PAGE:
There are a lot of myths about why Japanese must be written with kanji, but upon investigation none of them hold up. (The one you mentioned is simply that you are best able to read what you are used to; it doesn't really matter whether if what you are used to is good or not. If kanji didn't exist and you only had ever learned to read Japanese with kana, you would have no trouble with it.)
-Chris Kern

RpgN
Posts: 85
Joined: Mon 08.21.2006 4:58 am
Native language: Dutch, Arabic
Gender: Female

RE: hiragana

Post by RpgN » Wed 11.21.2007 4:22 pm

I find the use of hiragana only much harder then kanji. There are lots of words with the same reading. And if you know the kanji of that, you recognize it easly. Without kanji you have to rely on context and I'm not too good with that...Though kanji is hard to master, it is one of the reasons why I find the language so interesting. It's like a puzzle. The more you know, the more you can solve the mystery :D
So, do you think I can learn Japanese?
私は日本語を習うことができると思いますか?
これは本当に難しいですね?だから今は頑張っている! 楽しいです!

User avatar
guitarplayer7694
Posts: 202
Joined: Fri 11.02.2007 7:33 pm

RE: hiragana

Post by guitarplayer7694 » Wed 11.21.2007 6:39 pm

well the homophones(words that sound the same) are so far as i know easy to tell what they mean such as 4 and death both し but you are pretty much going to know wich the are talking about

User avatar
Yudan Taiteki
Posts: 5609
Joined: Wed 11.01.2006 11:32 pm
Native language: English

RE: hiragana

Post by Yudan Taiteki » Wed 11.21.2007 6:53 pm

Yeah, kanji can be a big help when you're trying to translate something that is somewhat above your level, because you often don't have the ability to figure out the meaning of the word from the context.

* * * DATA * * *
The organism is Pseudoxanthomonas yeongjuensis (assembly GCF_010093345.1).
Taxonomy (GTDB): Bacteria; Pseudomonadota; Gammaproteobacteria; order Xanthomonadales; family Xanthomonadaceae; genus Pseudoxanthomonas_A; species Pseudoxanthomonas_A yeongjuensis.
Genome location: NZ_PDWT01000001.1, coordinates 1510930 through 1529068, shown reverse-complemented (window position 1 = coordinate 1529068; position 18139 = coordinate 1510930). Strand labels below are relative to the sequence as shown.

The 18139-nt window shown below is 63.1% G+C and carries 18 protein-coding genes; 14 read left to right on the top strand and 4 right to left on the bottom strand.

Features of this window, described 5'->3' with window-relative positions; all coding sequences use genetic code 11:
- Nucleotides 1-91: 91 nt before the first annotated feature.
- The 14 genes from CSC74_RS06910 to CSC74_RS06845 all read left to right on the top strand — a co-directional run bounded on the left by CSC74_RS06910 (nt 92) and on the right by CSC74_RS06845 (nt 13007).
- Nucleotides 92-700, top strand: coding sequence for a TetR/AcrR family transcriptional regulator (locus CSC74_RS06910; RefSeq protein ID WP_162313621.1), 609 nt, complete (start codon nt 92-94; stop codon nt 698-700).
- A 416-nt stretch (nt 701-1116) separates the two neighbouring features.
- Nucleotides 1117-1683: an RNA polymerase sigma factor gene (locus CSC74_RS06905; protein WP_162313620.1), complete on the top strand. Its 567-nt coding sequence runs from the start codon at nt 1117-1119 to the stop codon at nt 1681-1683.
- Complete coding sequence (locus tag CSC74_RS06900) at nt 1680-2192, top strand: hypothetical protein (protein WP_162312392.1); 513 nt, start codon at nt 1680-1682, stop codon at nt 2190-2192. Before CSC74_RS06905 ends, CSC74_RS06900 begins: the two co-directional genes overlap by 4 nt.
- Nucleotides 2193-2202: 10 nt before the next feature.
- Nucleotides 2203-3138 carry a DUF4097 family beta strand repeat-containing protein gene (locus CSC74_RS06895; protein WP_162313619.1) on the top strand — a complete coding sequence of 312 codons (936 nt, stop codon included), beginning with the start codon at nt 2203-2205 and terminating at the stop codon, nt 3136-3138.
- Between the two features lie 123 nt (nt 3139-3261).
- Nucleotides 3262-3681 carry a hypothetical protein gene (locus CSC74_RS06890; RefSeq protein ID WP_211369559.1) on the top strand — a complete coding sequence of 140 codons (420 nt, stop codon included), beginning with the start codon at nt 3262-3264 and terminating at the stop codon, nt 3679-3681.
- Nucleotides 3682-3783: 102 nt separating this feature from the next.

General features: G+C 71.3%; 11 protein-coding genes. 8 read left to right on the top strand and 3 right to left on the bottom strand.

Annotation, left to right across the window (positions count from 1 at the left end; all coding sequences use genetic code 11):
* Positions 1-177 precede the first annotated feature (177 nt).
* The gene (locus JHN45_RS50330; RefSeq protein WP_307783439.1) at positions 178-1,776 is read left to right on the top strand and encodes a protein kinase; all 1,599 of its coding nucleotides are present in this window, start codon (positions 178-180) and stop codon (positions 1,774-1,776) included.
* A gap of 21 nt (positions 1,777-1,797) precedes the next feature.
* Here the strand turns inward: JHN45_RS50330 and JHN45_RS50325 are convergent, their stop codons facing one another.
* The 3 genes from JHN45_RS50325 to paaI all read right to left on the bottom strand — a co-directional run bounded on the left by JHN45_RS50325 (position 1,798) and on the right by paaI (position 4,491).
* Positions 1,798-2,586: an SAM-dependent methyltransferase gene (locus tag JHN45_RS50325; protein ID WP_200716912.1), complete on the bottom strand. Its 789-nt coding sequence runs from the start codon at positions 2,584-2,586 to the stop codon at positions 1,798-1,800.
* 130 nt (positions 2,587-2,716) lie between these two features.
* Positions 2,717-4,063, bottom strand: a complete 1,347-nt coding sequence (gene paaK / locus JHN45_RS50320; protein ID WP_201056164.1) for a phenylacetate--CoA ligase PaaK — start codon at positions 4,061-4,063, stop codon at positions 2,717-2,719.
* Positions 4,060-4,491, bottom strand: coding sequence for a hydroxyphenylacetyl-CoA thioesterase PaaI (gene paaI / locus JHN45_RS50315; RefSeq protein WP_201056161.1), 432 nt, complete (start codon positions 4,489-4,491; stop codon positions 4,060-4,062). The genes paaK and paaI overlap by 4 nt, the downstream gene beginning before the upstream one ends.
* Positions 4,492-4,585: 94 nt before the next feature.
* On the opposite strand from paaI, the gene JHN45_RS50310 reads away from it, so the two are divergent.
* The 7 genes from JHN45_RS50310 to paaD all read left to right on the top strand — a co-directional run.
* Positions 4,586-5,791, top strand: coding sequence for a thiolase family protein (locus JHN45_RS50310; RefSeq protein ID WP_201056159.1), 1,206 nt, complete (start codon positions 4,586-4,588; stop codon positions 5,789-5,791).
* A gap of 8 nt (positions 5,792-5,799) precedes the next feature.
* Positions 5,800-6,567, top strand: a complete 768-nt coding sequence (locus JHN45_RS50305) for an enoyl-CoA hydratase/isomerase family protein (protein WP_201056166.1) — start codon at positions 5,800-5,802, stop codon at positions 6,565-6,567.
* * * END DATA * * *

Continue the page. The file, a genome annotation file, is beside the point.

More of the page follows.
-Chris Kern

User avatar
chikara
Posts: 3577
Joined: Tue 07.11.2006 10:48 pm
Native language: English (Australian)
Gender: Male
Location: Australia (SA)
Contact:

RE: hiragana

Post by chikara » Wed 11.21.2007 7:06 pm

出口

You'll see these signs every where in Japan. Knowing only hiragana won't help you much.





OK, I know they usually have the English written on them as well ;) :D
Last edited by chikara on Wed 11.21.2007 7:06 pm, edited 1 time in total.
Don't complain to me that people kick you when you're down. It's your own fault for lying there

User avatar
succubus
Posts: 19
Joined: Sun 11.11.2007 10:20 pm

RE: hiragana

Post by succubus » Wed 11.21.2007 9:04 pm

You could *survive*, yes. But it makes for a very limited environment. My life has become sooo much better since I started recognising kanji around me. There are so many more foods I can make now because I can read the ingredients and instructions on the packets.

And according to some government thingy, you need about 2000 kanji for daily life.

User avatar
chikara
Posts: 3577
Joined: Tue 07.11.2006 10:48 pm
Native language: English (Australian)
Gender: Male
Location: Australia (SA)
Contact:

RE: hiragana

Post by chikara » Wed 11.21.2007 10:14 pm

succubus wrote:
You could *survive*, yes. But it makes for a very limited environment. .....
You can *survive* in Japan without having any knowledge of Japanese. So why bother learning any Japanese at all? ;)

If you are going to make the effort to learn Japanese you should learn hiragana, katakana and kanji.
Don't complain to me that people kick you when you're down. It's your own fault for lying there

Post Reply